The office of the Chancellor has existed since the foundation of the University, although there is no comprehensive definition of the powers of the modern Chancellor. The most authoritative definition comes from the return made by the University to the Commissioners of 1826 which states:
The Chancellor is head of the University. He is consulted on all public matters relative to its welfare, and he is also Conservator of its privileges. The power of conferring degrees is vested in him: this he may exercise either personally when present or by his depute when absent, with the advice of the doctors and masters of the University.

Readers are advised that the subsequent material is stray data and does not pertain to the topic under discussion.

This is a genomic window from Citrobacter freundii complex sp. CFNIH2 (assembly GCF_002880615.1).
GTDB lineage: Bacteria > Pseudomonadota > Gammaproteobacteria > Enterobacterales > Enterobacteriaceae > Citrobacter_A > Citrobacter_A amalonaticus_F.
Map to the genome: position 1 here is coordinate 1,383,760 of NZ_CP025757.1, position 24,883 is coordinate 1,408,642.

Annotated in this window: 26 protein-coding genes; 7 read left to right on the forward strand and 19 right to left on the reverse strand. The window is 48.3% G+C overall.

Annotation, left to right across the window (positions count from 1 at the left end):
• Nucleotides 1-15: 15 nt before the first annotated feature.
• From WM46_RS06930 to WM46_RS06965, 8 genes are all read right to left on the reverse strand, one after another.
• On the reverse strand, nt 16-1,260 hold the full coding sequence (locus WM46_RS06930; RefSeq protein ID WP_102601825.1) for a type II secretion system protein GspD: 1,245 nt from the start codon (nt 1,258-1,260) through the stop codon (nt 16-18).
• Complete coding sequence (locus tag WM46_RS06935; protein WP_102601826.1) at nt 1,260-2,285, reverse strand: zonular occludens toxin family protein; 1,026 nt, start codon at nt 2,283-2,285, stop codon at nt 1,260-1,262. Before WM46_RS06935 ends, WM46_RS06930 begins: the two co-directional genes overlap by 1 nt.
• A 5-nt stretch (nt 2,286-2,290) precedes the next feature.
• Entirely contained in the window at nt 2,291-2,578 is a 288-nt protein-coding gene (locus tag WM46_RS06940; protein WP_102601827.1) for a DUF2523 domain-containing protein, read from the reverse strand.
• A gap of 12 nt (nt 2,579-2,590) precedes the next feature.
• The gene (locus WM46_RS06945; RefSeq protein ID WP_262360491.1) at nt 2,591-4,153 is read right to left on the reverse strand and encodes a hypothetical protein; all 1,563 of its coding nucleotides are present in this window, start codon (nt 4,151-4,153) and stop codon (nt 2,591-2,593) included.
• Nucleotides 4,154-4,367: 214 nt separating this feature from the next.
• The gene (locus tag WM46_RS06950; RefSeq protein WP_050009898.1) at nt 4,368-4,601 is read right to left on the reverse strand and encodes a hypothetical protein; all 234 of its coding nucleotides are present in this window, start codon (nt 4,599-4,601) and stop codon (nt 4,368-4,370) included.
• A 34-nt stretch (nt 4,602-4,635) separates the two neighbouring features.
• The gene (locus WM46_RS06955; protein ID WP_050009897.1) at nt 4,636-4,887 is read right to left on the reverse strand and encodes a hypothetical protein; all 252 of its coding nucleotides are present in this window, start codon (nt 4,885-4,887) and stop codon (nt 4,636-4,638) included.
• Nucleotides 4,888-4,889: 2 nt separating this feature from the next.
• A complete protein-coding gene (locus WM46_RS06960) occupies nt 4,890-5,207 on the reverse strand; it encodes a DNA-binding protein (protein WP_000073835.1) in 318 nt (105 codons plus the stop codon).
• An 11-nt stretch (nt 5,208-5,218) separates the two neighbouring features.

The Chancellor is the ordinary President of the General Council and appoints an assessor on the University Court. From an early date in the history of the University, it has been customary for the Chancellor to appoint a Vice-Chancellor to confer degrees in his absence. Once elected, a Chancellor holds office for life.
The Rt Hon Lord Campbell of Pittenweem
The present Chancellor is The Rt Hon Lord Campbell of Pittenweem CH CBE PC QC. Lord Campbell is a former leader of the Liberal Democrats and the former British record holder for the 100 metres sprint. He has been the University Chancellor since 2006.